Implementation Lesson Learned #1: Pre-Negotiate What Success Looks Like

All too often, success is actually a subjective affair, not an objective affair. It’s not always possible to have a perfectly clear objective standard. The more fuzzy the project, the greater the need to hit the <pause> button and get clarity.

20 or so years ago, I was lucky to learn how to fly formation my friend’s Cessna 140. My friend, the late great Gary Martin, was a Marine F-4 pilot. As he was coaching me, he said something very important, “Chris, a good ending starts with a good beginning.” To be sure, the context was energy management, but I’m struck how that statement applies to so many things in business and life.

As I’ve implemented processes, products, and software over the years, it’s amazing how often the failure to get crisp around the desired outcome ended up causing heartache.

So here’s my short list of hacks that have helped me pre-negotiate what success looks like.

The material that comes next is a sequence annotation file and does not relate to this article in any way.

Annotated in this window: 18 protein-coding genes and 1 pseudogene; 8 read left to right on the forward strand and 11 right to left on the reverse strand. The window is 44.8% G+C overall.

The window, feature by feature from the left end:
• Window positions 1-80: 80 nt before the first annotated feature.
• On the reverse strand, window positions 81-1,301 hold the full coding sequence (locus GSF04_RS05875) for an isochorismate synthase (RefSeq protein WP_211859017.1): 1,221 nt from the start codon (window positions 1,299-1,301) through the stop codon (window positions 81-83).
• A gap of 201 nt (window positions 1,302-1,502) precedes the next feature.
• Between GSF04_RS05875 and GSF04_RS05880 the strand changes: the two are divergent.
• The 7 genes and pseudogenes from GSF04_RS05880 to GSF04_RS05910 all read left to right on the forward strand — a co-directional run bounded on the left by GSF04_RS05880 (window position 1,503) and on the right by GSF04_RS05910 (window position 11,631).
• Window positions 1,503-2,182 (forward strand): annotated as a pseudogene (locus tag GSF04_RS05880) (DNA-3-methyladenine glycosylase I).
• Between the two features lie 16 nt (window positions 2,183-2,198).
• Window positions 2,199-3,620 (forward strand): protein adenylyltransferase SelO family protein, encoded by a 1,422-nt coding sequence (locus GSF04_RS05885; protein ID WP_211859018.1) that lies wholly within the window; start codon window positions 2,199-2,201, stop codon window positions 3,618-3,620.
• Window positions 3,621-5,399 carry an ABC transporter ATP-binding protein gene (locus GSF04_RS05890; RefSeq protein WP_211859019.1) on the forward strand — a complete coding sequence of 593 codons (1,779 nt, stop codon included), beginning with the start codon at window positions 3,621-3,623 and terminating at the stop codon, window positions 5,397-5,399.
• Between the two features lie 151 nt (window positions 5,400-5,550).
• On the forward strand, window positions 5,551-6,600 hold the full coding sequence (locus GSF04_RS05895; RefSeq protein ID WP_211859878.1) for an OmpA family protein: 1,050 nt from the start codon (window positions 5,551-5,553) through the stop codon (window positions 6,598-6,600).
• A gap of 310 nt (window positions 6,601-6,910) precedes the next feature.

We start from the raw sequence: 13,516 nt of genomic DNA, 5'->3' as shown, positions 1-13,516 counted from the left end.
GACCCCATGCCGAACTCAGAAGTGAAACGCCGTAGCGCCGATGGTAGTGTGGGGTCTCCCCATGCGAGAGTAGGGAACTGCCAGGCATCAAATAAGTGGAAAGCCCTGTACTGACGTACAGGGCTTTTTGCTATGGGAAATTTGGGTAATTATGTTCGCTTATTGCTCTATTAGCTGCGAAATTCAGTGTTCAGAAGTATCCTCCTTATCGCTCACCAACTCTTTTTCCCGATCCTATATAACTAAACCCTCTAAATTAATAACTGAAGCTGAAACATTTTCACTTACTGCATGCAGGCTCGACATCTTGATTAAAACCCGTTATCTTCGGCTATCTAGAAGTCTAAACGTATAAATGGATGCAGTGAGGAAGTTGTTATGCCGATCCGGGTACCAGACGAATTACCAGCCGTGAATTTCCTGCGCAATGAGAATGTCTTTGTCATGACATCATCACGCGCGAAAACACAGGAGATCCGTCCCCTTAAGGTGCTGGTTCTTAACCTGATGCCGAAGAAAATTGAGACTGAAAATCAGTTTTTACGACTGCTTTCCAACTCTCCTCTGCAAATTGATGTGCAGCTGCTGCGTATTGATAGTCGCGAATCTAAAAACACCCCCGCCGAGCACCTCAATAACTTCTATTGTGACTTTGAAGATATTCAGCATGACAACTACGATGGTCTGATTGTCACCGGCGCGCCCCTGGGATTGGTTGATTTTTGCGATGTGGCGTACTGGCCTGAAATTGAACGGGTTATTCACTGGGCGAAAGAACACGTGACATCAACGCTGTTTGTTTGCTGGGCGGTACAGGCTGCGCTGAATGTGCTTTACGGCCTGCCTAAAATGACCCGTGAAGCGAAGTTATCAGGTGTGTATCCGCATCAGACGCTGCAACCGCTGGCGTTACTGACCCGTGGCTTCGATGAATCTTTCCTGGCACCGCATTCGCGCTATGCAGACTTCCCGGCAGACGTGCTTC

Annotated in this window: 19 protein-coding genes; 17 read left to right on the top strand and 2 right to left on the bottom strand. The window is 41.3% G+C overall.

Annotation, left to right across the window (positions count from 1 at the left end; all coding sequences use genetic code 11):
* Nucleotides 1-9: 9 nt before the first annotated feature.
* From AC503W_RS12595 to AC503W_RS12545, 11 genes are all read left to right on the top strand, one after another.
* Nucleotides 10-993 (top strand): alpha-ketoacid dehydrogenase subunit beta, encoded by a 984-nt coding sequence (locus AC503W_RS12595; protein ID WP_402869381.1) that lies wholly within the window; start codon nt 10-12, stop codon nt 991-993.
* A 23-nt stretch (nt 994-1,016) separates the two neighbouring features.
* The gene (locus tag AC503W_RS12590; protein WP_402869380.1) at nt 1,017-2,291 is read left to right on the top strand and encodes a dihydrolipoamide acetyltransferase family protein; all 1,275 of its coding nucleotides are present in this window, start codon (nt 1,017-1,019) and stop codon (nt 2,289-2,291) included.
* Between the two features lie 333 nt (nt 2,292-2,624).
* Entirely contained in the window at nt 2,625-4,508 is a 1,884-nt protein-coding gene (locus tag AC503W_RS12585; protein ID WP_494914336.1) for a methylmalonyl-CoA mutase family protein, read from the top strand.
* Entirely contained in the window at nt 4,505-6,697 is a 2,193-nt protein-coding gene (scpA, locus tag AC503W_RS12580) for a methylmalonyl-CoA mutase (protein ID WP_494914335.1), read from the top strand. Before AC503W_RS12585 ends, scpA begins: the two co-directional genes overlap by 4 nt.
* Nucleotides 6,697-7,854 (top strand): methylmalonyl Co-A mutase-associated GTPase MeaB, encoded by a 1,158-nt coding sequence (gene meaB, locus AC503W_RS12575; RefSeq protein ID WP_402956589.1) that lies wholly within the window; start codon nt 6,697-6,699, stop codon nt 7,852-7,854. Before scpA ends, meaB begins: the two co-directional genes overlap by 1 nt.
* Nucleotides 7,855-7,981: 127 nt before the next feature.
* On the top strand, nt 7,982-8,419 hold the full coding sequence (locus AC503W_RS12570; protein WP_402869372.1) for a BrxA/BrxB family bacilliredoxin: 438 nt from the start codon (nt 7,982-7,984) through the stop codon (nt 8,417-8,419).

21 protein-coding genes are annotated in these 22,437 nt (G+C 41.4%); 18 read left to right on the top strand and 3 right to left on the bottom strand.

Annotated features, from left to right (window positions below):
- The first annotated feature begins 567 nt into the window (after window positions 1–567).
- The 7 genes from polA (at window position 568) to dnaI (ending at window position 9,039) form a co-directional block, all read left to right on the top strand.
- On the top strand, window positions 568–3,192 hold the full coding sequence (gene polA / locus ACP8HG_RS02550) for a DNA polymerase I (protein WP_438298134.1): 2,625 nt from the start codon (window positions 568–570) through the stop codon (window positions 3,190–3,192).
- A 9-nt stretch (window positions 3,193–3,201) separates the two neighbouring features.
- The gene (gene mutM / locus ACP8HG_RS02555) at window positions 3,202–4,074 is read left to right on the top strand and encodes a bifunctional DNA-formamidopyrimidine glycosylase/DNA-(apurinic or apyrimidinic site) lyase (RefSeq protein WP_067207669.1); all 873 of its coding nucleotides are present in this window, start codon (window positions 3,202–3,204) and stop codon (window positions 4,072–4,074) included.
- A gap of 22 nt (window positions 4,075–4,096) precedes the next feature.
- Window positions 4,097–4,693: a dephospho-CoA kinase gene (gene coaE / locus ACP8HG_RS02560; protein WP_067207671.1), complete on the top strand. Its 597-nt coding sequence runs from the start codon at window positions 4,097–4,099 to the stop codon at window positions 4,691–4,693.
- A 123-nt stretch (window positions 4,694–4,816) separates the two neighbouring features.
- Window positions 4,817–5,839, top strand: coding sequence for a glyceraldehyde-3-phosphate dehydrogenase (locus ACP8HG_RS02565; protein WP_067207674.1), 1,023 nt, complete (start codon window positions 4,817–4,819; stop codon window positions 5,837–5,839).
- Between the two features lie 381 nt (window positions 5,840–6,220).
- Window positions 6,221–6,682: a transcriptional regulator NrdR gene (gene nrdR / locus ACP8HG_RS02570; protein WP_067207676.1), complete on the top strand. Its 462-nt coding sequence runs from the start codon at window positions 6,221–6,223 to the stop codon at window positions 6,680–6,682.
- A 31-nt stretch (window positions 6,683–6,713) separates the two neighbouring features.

• Ask around and get a list written in writing. Who is the executive sponsor? Who is ultimately responsible? Who is accountable? Who must be consulted? Ultimately, you’re figuring out who makes the decisions.
  • Ask “Who has veto power?”
  • Ask “Who decides if this project was successful?”
  • It’s perfectly okay to ask the question, “What does good look like?” And here’s the hack: Shut up. Let that uncomfortable silence draw out what’s really going on.
  • Spend the time up front to put a number or date on anything vague.
  • Use a Likert Scale on the gap of satisfaction vs. importance, particularly if the group is stuck.
  • For processes, I’ve had great luck with a Spaghetti Diagram to map out all the crazy interactions in play with either people or data.
  • For software, I’ve had good luck with a longer/more granular list of actions the software needs to accomplish.
  • For both software and processes, I’ve had great luck insisting that the group agrees to the inputs and outputs desired.
  • Bottom line: Interact. Talk. Discuss. Requirements gathering, as these things go, is a relatively inexpensive step. Writing code, opening up CAD, and implementing? That time gets pricey in a hurry, particularly if chasing shadows.
“A good ending starts with a good beginning.” —Gary Martin, USMCR (ret.)